We inhabit the temporal ruins of an agrarian economy long made obsolescent, in which productivity can be tweaked by changing the nature of time itself. Twice yearly, newspapers run articles on why daylight saving is stupid, and how we ought to change it but we never do. Oh, to live with Santa Claus or on the South Pole! Magic places where the time is always, and only ever can be, 0:00 o’clock.
I grew up in an alpine suburb of Vancouver so remote as to be technically rural, and, until one gets one’s driver’s licence at 16, one is effectively a prisoner of nowhere.
Fortunately, there was just enough bus service to get me down to sea level and into my first wage jobs at the age of 14: bussing tables at Ricky’s Pancake House, then dishwashing at Pat’s Spirited Fine Dining, then pumping gas at the Chevron at the Exit 7 off-ramp.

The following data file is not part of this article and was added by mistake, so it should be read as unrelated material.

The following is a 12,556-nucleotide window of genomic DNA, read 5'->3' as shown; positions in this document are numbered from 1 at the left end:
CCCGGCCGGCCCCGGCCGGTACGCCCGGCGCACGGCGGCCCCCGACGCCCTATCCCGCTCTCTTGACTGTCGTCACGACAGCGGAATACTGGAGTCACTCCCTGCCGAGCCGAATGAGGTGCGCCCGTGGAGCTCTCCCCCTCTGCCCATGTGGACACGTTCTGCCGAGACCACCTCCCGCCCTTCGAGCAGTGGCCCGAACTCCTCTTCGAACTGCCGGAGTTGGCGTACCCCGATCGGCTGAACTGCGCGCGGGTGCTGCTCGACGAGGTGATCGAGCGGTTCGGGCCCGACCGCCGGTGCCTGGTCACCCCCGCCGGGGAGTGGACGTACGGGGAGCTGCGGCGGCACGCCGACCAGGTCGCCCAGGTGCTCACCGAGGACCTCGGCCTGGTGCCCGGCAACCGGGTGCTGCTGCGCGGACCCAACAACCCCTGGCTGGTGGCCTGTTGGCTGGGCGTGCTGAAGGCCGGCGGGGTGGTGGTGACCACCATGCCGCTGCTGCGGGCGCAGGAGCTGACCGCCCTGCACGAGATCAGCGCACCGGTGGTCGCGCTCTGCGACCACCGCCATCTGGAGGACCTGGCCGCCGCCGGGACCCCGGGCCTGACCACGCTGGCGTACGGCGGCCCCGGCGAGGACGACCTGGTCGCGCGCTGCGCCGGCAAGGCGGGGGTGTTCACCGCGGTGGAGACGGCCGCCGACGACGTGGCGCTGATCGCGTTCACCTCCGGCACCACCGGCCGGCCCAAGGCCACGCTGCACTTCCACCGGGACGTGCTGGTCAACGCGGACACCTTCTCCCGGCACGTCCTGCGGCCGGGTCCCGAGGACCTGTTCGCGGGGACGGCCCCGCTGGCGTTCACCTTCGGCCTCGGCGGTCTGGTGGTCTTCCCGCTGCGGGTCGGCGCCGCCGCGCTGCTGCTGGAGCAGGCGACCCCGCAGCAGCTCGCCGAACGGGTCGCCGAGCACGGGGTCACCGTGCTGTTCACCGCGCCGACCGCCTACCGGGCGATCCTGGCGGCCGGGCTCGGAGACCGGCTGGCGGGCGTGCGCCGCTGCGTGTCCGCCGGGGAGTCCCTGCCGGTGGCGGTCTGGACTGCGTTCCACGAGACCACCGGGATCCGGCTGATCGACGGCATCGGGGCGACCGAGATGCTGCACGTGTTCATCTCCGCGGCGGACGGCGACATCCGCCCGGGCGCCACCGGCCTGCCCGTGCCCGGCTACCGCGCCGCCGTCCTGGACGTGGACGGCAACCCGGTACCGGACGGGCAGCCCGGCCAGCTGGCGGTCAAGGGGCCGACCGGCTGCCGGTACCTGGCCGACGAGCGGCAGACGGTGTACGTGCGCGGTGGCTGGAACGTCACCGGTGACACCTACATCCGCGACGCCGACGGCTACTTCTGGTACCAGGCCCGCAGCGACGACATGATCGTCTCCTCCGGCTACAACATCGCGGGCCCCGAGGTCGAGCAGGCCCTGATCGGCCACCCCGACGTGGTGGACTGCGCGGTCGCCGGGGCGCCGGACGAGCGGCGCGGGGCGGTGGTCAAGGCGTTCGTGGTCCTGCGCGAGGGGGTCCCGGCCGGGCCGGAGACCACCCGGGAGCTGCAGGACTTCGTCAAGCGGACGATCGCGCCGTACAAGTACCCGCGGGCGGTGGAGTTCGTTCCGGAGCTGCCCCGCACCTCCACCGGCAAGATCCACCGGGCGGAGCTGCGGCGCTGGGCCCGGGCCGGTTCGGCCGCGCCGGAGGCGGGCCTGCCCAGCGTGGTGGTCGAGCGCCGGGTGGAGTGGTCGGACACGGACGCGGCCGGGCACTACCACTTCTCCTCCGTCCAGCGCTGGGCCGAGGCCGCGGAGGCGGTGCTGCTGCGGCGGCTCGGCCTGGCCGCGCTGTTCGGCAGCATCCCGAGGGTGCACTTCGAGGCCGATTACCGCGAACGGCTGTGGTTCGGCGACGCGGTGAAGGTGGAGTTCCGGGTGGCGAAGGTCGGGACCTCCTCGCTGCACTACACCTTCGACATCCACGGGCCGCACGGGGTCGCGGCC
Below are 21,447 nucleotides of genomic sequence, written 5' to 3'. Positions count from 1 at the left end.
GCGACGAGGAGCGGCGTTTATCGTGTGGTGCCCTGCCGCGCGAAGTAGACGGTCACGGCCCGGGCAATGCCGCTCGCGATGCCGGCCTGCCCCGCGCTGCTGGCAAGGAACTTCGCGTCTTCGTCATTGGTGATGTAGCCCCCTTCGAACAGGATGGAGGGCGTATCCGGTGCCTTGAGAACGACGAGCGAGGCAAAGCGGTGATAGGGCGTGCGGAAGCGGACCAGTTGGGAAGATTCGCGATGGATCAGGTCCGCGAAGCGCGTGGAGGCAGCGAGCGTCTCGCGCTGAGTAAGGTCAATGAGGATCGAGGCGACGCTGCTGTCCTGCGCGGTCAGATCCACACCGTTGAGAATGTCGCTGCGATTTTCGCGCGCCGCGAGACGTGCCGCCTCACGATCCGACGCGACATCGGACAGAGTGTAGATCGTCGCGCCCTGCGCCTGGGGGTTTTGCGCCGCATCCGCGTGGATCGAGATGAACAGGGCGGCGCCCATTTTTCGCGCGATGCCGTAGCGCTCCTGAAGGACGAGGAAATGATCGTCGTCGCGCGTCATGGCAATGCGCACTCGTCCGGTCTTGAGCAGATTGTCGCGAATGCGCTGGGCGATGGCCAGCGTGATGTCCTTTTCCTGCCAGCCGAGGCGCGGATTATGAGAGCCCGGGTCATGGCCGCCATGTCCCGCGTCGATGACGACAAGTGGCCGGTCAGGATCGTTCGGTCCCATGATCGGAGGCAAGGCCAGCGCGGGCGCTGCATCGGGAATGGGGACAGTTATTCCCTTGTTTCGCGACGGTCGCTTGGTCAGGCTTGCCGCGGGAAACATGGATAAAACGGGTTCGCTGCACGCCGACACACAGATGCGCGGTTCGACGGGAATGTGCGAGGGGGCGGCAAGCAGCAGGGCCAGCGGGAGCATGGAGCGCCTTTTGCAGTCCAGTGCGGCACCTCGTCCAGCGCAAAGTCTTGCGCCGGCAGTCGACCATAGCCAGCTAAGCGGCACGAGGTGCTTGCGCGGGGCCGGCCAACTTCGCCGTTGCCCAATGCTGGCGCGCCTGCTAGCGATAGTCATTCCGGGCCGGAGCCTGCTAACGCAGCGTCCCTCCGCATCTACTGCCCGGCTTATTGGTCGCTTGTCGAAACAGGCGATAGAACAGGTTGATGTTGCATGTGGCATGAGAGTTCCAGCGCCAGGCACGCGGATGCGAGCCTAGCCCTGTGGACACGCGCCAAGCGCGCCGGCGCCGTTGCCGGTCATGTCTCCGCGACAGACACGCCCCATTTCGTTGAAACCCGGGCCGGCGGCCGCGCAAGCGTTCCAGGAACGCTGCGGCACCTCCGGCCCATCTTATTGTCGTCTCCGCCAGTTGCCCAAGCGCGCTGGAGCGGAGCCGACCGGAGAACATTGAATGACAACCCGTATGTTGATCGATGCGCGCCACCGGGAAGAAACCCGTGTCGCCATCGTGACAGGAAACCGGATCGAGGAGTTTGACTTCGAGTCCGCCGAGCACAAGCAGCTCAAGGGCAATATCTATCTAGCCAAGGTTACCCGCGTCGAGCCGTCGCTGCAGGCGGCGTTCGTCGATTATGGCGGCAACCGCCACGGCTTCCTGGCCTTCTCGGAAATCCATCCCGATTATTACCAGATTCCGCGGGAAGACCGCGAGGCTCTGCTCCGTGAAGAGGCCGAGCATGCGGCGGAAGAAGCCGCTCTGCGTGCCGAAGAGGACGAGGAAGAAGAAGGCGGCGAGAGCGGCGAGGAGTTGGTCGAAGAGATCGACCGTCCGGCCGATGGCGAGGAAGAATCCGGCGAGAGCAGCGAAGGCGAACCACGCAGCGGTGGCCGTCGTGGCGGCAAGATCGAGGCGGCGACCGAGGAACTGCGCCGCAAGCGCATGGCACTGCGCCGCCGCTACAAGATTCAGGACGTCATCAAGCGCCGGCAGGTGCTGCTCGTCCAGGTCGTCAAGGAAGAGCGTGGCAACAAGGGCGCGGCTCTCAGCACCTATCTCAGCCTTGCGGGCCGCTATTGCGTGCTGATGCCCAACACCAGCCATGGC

I love work and would almost always prefer to be doing something rather than nothing. But at 14 I discovered wage slavery: that I could trade hours for money. This was a revelation: X-number of hours @ $4.25 per hour = new beige cord jeans and a shag perm.
It was only at the age of 18 when this equation turned sinister. It was in the summer of 1980, when I was eligible to work on the massive Daimler-Benz assembly facility located in the furthermost reach of Stuttgart, Germany. Myself and nine other Canadian students were bunkered in what seemed like the only Bauhaus-inspired worker housing that had somehow avoided being bombed in the second world war.
I was crazy stoked to be working there: Kraftwerk! The Man-Machine! “Metropolis”! It was going to be posthuman. I would change my name to Florian, I’d get a cool German nose and all of my emotions would conveniently vanish. It was also an astonishing hourly wage, I think it was US $28 per hour, which was amazing then, and amazing now.